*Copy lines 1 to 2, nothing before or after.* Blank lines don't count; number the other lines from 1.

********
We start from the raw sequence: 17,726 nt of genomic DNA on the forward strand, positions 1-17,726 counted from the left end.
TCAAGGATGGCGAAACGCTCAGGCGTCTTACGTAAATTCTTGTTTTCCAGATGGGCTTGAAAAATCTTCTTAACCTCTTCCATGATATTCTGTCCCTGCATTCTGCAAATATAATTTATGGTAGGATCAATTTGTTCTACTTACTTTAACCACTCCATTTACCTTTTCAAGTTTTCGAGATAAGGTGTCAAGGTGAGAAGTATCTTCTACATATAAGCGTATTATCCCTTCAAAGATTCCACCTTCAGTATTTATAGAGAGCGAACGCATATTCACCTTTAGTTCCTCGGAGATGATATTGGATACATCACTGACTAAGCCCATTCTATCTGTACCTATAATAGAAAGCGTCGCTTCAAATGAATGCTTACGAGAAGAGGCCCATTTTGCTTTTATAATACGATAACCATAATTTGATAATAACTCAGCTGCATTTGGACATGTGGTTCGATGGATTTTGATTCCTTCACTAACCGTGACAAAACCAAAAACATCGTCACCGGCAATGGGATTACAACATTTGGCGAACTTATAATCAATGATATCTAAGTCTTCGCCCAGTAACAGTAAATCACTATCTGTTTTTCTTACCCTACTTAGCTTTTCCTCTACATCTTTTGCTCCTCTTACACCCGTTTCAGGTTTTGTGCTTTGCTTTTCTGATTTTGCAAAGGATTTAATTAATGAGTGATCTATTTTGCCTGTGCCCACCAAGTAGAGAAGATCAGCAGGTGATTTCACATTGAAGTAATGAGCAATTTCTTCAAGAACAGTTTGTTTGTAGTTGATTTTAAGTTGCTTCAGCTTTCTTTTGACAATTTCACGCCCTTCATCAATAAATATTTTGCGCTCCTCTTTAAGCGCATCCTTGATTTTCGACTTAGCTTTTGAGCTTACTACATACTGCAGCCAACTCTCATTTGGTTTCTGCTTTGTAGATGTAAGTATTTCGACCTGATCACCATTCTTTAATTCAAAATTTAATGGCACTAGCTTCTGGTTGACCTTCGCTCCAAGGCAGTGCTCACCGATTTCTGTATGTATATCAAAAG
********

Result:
We start from the raw sequence: 17,726 nt of genomic DNA on the forward strand, positions 1-17,726 counted from the left end.
TCAAGGATGGCGAAACGCTCAGGCGTCTTACGTAAATTCTTGTTTTCCAGATGGGCTTGAAAAATCTTCTTAACCTCTTCCATGATATTCTGTCCCTGCATTCTGCAAATATAATTTATGGTAGGATCAATTTGTTCTACTTACTTTAACCACTCCATTTACCTTTTCAAGTTTTCGAGATAAGGTGTCAAGGTGAGAAGTATCTTCTACATATAAGCGTATTATCCCTTCAAAGATTCCACCTTCAGTATTTATAGAGAGCGAACGCATATTCACCTTTAGTTCCTCGGAGATGATATTGGATACATCACTGACTAAGCCCATTCTATCTGTACCTATAATAGAAAGCGTCGCTTCAAATGAATGCTTACGAGAAGAGGCCCATTTTGCTTTTATAATACGATAACCATAATTTGATAATAACTCAGCTGCATTTGGACATGTGGTTCGATGGATTTTGATTCCTTCACTAACCGTGACAAAACCAAAAACATCGTCACCGGCAATGGGATTACAACATTTGGCGAACTTATAATCAATGATATCTAAGTCTTCGCCCAGTAACAGTAAATCACTATCTGTTTTTCTTACCCTACTTAGCTTTTCCTCTACATCTTTTGCTCCTCTTACACCCGTTTCAGGTTTTGTGCTTTGCTTTTCTGATTTTGCAAAGGATTTAATTAATGAGTGATCTATTTTGCCTGTGCCCACCAAGTAGAGAAGATCAGCAGGTGATTTCACATTGAAGTAATGAGCAATTTCTTCAAGAACAGTTTGTTTGTAGTTGATTTTAAGTTGCTTCAGCTTTCTTTTGACAATTTCACGCCCTTCATCAATAAATATTTTGCGCTCCTCTTTAAGCGCATCCTTGATTTTCGACTTAGCTTTTGAGCTTACTACATACTGCAGCCAACTCTCATTTGGTTTCTGCTTTGTAGATGTAAGTATTTCGACCTGATCACCATTCTTTAATTCAAAATTTAATGGCACTAGCTTCTGGTTGACCTTCGCTCCAAGGCAGTGCTCACCGATTTCTGTATGTATATCAAAAG